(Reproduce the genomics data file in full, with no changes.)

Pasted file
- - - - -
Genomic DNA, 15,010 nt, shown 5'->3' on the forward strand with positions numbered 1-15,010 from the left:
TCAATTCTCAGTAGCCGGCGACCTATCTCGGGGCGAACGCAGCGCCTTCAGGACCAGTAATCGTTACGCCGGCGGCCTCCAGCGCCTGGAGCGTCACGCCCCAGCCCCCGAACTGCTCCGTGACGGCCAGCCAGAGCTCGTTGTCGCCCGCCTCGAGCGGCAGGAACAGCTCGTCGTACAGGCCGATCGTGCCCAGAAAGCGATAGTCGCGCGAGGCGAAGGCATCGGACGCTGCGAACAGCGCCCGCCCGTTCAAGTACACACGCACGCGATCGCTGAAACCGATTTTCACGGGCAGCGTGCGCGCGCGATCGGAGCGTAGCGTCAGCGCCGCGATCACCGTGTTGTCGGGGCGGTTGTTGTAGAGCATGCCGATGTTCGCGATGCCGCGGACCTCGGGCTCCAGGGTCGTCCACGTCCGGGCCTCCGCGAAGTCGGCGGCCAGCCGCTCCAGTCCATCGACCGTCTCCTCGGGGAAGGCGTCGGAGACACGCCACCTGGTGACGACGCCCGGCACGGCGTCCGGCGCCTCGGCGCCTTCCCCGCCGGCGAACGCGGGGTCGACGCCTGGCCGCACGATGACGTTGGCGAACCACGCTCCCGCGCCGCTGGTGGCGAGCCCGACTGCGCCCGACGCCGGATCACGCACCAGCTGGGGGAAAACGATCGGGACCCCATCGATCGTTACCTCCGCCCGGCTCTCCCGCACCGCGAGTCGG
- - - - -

Genomic DNA, 15,010 nt, shown 5'->3' on the forward strand with positions numbered 1-15,010 from the left:
TCAATTCTCAGTAGCCGGCGACCTATCTCGGGGCGAACGCAGCGCCTTCAGGACCAGTAATCGTTACGCCGGCGGCCTCCAGCGCCTGGAGCGTCACGCCCCAGCCCCCGAACTGCTCCGTGACGGCCAGCCAGAGCTCGTTGTCGCCCGCCTCGAGCGGCAGGAACAGCTCGTCGTACAGGCCGATCGTGCCCAGAAAGCGATAGTCGCGCGAGGCGAAGGCATCGGACGCTGCGAACAGCGCCCGCCCGTTCAAGTACACACGCACGCGATCGCTGAAACCGATTTTCACGGGCAGCGTGCGCGCGCGATCGGAGCGTAGCGTCAGCGCCGCGATCACCGTGTTGTCGGGGCGGTTGTTGTAGAGCATGCCGATGTTCGCGATGCCGCGGACCTCGGGCTCCAGGGTCGTCCACGTCCGGGCCTCCGCGAAGTCGGCGGCCAGCCGCTCCAGTCCATCGACCGTCTCCTCGGGGAAGGCGTCGGAGACACGCCACCTGGTGACGACGCCCGGCACGGCGTCCGGCGCCTCGGCGCCTTCCCCGCCGGCGAACGCGGGGTCGACGCCTGGCCGCACGATGACGTTGGCGAACCACGCTCCCGCGCCGCTGGTGGCGAGCCCGACTGCGCCCGACGCCGGATCACGCACCAGCTGGGGGAAAACGATCGGGACCCCATCGATCGTTACCTCCGCCCGGCTCTCCCGCACCGCGAGTCGG